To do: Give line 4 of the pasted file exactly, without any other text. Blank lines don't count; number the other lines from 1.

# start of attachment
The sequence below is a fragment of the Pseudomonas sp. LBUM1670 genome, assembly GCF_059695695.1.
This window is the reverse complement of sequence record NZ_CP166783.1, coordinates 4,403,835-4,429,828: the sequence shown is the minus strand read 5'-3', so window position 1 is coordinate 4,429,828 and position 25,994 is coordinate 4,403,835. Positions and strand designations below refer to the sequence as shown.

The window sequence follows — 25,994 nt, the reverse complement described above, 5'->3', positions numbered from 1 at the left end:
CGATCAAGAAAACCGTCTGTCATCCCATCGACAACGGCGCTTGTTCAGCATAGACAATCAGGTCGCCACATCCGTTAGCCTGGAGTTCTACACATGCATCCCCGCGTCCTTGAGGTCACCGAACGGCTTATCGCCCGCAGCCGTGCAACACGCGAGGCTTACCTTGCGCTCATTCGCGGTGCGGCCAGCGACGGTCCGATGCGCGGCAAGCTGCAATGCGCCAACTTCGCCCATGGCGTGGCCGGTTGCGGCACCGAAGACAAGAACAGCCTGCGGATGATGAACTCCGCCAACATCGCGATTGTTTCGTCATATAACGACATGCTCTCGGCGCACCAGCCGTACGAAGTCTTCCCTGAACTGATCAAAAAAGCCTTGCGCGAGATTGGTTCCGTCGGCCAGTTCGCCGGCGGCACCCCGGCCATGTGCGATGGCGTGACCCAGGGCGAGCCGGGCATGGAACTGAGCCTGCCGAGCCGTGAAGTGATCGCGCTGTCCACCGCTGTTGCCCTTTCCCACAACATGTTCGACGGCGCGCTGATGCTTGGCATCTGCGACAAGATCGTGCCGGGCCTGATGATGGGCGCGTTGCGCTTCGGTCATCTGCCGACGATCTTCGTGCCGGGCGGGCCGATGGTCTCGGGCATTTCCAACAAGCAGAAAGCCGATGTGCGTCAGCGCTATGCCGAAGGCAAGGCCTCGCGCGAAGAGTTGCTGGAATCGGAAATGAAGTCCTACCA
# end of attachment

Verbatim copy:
CGATCAAGAAAACCGTCTGTCATCCCATCGACAACGGCGCTTGTTCAGCATAGACAATCAGGTCGCCACATCCGTTAGCCTGGAGTTCTACACATGCATCCCCGCGTCCTTGAGGTCACCGAACGGCTTATCGCCCGCAGCCGTGCAACACGCGAGGCTTACCTTGCGCTCATTCGCGGTGCGGCCAGCGACGGTCCGATGCGCGGCAAGCTGCAATGCGCCAACTTCGCCCATGGCGTGGCCGGTTGCGGCACCGAAGACAAGAACAGCCTGCGGATGATGAACTCCGCCAACATCGCGATTGTTTCGTCATATAACGACATGCTCTCGGCGCACCAGCCGTACGAAGTCTTCCCTGAACTGATCAAAAAAGCCTTGCGCGAGATTGGTTCCGTCGGCCAGTTCGCCGGCGGCACCCCGGCCATGTGCGATGGCGTGACCCAGGGCGAGCCGGGCATGGAACTGAGCCTGCCGAGCCGTGAAGTGATCGCGCTGTCCACCGCTGTTGCCCTTTCCCACAACATGTTCGACGGCGCGCTGATGCTTGGCATCTGCGACAAGATCGTGCCGGGCCTGATGATGGGCGCGTTGCGCTTCGGTCATCTGCCGACGATCTTCGTGCCGGGCGGGCCGATGGTCTCGGGCATTTCCAACAAGCAGAAAGCCGATGTGCGTCAGCGCTATGCCGAAGGCAAGGCCTCGCGCGAAGAGTTGCTGGAATCGGAAATGAAGTCCTACCA